As you yourself mention viz. Obamacare, it does affect you eventually; problem is most folks, like yourself, look at lawyers as if they merely chased ambulances.
Maybe you should look around here a bit - you may be surprised by how many lawyers actually do consider this stuff - and ultimately do so on our behalf.
Sorta... Depends on which ones.
The ones in the building where I work are a mixed bag:
Attitude-wise, they range from egotistical asshats who deserve to be wrapped in chains and pitched into the river, to a couple of guys I know who are cheerful, friendly, and some of the kindest gents you'll ever meet... unless you're on the wrong end of their cases.
Nerd-wise? Some can dive damned deep into caselaw, to the point of sheer OCD - they argue legalities in casual settings like me and my co-workers debate offsite tape backups vs. offsite SAN snapshots. Those lawyers would qualify as pure nerds. Others are in it just for the ego boost, the money, the... wel, just like IT folk and programmers, really. Mixed bag.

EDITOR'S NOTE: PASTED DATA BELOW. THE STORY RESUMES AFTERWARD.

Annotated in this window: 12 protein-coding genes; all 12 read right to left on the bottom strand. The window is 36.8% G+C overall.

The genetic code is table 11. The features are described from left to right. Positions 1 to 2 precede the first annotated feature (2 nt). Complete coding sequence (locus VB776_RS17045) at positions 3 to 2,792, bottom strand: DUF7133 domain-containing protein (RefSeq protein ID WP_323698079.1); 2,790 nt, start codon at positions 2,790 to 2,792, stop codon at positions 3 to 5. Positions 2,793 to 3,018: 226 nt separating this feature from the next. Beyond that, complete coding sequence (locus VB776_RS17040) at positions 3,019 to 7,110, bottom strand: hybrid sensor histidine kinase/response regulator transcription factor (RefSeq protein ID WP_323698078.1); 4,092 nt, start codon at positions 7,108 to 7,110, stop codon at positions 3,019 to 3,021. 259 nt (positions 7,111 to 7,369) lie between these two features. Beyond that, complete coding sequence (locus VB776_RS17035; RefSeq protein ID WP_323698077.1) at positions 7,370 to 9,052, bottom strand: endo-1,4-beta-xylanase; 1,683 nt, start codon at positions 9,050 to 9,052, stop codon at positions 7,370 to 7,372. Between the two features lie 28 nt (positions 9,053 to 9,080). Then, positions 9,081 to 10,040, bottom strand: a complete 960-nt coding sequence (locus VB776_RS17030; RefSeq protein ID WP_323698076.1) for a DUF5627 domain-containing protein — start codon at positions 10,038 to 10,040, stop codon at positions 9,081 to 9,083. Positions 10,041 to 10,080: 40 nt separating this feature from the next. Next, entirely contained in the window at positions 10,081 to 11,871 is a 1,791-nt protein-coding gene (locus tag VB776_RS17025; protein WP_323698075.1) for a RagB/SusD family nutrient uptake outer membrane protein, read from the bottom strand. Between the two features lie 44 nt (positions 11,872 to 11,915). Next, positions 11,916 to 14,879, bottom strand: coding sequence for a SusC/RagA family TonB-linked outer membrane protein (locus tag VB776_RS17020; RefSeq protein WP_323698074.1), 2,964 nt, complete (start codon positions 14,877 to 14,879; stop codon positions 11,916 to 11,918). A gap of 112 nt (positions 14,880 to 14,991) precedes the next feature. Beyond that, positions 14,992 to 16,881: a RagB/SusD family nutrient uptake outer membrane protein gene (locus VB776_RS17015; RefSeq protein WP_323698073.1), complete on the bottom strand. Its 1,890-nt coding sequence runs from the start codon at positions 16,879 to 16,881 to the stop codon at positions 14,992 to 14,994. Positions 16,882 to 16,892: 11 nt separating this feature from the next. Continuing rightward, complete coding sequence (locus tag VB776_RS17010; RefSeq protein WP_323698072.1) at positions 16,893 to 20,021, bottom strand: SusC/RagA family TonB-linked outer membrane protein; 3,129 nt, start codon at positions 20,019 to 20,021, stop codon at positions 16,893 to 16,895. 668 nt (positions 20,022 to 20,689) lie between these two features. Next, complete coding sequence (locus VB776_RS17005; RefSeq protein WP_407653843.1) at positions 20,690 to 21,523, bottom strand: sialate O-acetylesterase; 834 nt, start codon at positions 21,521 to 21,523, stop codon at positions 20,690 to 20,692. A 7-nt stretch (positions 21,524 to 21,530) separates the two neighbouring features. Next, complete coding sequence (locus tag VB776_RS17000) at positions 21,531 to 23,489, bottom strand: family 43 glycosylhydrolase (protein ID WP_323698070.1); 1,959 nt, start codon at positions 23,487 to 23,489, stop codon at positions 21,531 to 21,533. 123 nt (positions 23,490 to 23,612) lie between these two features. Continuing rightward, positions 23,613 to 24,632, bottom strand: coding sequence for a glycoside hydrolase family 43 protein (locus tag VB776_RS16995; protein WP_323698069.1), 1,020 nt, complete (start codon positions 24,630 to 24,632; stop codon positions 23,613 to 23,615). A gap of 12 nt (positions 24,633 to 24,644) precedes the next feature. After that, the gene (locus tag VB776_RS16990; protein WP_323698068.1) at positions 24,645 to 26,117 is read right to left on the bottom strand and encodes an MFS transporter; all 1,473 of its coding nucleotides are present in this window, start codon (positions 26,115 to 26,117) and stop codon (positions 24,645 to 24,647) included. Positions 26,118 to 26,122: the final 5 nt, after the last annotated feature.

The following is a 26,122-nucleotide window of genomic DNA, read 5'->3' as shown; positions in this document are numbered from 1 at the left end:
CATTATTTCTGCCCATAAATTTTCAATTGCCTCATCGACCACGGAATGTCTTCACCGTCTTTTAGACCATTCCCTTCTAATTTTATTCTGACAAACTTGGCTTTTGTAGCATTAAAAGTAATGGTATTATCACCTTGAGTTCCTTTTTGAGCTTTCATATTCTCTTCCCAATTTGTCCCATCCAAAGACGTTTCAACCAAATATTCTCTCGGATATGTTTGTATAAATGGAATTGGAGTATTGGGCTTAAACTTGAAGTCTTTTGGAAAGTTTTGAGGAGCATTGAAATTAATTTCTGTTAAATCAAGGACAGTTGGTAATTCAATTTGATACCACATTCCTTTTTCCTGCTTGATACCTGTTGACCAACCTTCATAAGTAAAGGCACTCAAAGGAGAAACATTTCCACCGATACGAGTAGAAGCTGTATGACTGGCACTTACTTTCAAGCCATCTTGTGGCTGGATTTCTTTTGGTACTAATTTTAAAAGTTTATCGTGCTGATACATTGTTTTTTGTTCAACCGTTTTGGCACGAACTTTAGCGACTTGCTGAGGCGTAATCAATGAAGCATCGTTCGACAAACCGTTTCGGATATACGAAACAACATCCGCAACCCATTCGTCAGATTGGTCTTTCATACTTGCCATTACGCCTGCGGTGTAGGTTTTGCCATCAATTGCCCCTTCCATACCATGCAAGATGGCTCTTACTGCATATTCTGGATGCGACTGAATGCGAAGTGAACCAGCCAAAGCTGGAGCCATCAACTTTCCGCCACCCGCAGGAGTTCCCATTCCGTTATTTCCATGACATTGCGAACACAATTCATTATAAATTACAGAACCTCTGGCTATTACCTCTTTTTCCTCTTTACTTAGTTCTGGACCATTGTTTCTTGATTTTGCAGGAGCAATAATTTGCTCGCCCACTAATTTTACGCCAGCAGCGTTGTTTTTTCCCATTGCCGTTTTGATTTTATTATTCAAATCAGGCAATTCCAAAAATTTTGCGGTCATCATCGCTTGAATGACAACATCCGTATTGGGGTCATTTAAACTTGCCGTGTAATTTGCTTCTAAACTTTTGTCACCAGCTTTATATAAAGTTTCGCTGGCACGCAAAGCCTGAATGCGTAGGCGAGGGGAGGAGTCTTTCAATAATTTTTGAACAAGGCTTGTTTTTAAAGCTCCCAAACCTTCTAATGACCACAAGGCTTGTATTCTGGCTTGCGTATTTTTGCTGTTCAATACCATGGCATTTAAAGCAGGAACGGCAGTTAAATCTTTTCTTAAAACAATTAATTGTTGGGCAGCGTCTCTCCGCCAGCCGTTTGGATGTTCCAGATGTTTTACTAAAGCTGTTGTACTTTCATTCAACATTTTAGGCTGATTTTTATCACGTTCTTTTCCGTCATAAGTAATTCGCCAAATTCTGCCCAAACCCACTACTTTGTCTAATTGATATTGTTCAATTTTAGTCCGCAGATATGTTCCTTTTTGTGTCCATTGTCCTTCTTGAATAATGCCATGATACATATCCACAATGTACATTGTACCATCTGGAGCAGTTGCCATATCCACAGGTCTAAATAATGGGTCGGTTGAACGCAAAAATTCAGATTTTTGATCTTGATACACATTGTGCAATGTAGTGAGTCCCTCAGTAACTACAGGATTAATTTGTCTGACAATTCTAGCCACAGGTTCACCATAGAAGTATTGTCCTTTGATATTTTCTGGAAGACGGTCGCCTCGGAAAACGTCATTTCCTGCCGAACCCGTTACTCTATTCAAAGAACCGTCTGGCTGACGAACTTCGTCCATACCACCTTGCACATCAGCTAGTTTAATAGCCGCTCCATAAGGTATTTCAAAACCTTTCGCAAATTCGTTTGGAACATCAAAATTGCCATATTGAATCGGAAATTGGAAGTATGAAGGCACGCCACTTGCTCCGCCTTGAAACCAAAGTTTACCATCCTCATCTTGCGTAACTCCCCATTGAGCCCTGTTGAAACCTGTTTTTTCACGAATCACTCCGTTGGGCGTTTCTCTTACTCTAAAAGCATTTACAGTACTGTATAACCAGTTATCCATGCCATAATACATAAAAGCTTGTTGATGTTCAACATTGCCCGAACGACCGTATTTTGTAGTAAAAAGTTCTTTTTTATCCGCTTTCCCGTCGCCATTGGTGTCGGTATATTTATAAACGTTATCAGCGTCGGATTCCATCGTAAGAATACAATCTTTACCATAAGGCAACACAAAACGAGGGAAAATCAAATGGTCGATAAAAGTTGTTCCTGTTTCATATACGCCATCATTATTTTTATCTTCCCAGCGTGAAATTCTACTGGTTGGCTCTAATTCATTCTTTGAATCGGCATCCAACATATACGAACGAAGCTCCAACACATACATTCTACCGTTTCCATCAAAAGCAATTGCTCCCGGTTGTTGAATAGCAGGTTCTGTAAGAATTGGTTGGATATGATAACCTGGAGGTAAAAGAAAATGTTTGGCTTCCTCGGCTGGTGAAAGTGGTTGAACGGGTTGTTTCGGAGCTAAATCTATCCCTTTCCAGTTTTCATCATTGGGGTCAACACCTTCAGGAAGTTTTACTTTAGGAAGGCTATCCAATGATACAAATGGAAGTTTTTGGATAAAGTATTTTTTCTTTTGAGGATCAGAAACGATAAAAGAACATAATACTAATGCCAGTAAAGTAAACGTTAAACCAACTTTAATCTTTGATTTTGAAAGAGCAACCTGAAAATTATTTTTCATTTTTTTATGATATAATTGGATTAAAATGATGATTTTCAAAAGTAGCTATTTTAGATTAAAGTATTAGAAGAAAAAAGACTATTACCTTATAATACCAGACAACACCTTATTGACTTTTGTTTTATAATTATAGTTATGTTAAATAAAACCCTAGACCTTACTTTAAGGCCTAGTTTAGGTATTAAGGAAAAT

Question is, which one is more "real"?
When you consider that USD and most other currencies are backed by nothing more than the governments that print/mint the stuff, suddenly Bitcoin doesn't seem so fake after all.
(Though personally anyone who doesn't have some sort of tangible assets in their pile is asking for a total loss...)
Actually, she gets her pick: Problem is they're all herbs.
This was not about the 80% spending rule. This was about the financial data on one individual, that just happened to be an employee at this company. If he worked at McDonalds, they'd have been pulling records on 60 million hamburgers.
Problem is, hamburgers aren't covered under HIPAA statutes, and don't/won't have privacy concerns.
Pity you didn't RTFA, because it says no such thing - even among climate scientists, let alone "scientists".
Hiding in semantics is a cute trick, but what I meant still stands - I'll clarify it for you if that helps:
You either provide the best and strongest proof, or the number of acolytes to your presented theory mean nothing.